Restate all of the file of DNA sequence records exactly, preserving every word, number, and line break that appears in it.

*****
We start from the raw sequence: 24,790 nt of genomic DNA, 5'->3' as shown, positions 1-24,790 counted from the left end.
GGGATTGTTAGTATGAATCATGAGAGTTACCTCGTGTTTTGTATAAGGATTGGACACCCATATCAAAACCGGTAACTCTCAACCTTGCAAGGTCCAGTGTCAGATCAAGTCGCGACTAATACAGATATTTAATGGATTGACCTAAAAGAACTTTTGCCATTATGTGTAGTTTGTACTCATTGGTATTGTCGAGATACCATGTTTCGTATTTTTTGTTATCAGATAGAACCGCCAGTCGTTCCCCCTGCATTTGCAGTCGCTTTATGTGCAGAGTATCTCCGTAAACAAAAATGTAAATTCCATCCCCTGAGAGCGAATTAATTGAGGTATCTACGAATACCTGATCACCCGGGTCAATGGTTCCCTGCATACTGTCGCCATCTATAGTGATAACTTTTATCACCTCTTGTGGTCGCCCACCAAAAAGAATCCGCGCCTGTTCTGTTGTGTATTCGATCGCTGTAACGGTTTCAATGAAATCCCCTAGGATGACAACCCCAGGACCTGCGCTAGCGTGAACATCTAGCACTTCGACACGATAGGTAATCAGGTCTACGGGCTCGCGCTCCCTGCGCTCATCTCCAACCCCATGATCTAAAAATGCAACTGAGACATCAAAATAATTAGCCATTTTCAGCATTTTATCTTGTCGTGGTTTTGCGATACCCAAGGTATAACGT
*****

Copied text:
We start from the raw sequence: 24,790 nt of genomic DNA, 5'->3' as shown, positions 1-24,790 counted from the left end.
GGGATTGTTAGTATGAATCATGAGAGTTACCTCGTGTTTTGTATAAGGATTGGACACCCATATCAAAACCGGTAACTCTCAACCTTGCAAGGTCCAGTGTCAGATCAAGTCGCGACTAATACAGATATTTAATGGATTGACCTAAAAGAACTTTTGCCATTATGTGTAGTTTGTACTCATTGGTATTGTCGAGATACCATGTTTCGTATTTTTTGTTATCAGATAGAACCGCCAGTCGTTCCCCCTGCATTTGCAGTCGCTTTATGTGCAGAGTATCTCCGTAAACAAAAATGTAAATTCCATCCCCTGAGAGCGAATTAATTGAGGTATCTACGAATACCTGATCACCCGGGTCAATGGTTCCCTGCATACTGTCGCCATCTATAGTGATAACTTTTATCACCTCTTGTGGTCGCCCACCAAAAAGAATCCGCGCCTGTTCTGTTGTGTATTCGATCGCTGTAACGGTTTCAATGAAATCCCCTAGGATGACAACCCCAGGACCTGCGCTAGCGTGAACATCTAGCACTTCGACACGATAGGTAATCAGGTCTACGGGCTCGCGCTCCCTGCGCTCATCTCCAACCCCATGATCTAAAAATGCAACTGAGACATCAAAATAATTAGCCATTTTCAGCATTTTATCTTGTCGTGGTTTTGCGATACCCAAGGTATAACGT